Signs of Dyslexia: 5-7 years

It is very important to identify dyslexia as early as possible and once identified, to change the teaching approach to one that suits the needs of the individual child. If you know what to look for, then dyslexia can be identified without the need for an assessment. Look out for these signs:

A parent with dyslexia

If one parent is dyslexic, there is almost a 50% chance their child has dyslexia too. Where both parents have dyslexia, it is almost certain.

Struggles to learn letter sounds and names

Takes much longer to learn the connection between letters and sounds. 

Can't sound out, or blend.

By the time they have got to the final sound, they’ve forgotten the ones that came before.

Tries to guess the word.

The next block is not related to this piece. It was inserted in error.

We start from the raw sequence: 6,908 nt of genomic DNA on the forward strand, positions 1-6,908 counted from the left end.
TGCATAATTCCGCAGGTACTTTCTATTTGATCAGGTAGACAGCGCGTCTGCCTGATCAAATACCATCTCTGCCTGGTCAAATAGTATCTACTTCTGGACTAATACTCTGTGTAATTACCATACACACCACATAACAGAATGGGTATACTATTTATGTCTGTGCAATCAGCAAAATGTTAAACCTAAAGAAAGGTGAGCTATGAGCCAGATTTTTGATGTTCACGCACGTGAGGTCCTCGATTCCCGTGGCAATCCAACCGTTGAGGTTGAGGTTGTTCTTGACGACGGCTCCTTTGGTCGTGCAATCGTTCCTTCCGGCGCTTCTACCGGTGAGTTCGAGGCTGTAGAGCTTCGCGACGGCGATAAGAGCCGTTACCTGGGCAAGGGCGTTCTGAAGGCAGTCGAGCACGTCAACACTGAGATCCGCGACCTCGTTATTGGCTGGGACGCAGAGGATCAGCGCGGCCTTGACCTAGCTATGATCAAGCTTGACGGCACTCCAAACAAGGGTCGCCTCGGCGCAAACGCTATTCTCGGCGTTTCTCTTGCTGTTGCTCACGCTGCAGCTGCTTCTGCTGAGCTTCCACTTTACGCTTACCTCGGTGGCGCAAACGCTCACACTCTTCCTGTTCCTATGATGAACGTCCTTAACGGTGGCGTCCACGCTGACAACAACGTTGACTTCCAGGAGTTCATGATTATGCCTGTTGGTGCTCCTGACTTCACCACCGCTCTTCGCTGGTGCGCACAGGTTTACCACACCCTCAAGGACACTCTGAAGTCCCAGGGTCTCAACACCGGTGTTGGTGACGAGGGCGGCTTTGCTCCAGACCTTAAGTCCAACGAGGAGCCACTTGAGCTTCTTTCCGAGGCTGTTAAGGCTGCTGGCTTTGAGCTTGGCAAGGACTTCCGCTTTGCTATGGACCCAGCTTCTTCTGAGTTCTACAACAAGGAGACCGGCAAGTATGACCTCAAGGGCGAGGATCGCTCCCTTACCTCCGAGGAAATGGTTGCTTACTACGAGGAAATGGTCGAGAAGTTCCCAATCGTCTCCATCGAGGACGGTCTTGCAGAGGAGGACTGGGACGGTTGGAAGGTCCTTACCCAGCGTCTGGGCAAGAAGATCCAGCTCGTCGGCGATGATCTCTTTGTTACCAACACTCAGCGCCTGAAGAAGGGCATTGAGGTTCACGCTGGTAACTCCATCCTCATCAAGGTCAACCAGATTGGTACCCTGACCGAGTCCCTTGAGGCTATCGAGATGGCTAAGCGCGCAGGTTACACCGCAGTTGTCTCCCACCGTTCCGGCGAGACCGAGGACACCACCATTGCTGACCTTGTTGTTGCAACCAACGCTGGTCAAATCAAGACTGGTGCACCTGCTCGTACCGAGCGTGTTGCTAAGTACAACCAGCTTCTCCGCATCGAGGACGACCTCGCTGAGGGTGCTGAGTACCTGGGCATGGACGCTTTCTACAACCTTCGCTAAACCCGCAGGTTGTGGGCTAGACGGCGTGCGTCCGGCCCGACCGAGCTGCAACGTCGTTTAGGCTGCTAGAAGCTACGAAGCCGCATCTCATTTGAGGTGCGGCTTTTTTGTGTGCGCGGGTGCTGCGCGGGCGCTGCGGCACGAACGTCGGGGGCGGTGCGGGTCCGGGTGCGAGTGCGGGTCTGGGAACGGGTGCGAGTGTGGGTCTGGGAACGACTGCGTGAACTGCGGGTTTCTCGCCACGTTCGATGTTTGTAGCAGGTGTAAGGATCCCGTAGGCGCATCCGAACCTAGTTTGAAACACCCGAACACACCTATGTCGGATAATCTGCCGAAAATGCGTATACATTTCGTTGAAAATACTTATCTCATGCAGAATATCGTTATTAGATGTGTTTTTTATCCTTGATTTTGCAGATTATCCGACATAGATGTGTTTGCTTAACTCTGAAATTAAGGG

Does not know the order of the alphabet.

Continues to reverse letters after the age of 6 or after two years of handwriting instruction.

Struggles to learn to read

When reading:

May leave out letters or substitute similar-looking words,

Skips over words or lines,

They may read a word, but then not recognise it further down the same page.

When a child has difficulty reading they will try to avoid doing it. This does not mean they are lazy.

Spelling difficulties

Writing the letters of a word in a different order.

Adding extra letters.

Using the wrong vowel sound.

Learning high frequency words will be difficult. These words cannot be learned learnt UK using flashcards.

Mixing up sounds.

Some children with dyslexia will mix up the order of syllables in spoken words.

Falling behind other children.

Becomes exhausted after reading and writing.

Other considerations

Find out if learning speech was delayed or there has been a history of ear infections.

All children may show some of these signs as part of normal development. The important difference is, that while other children quickly develop their abilities, for a child with dyslexia the difficulties will be more severe and persistent.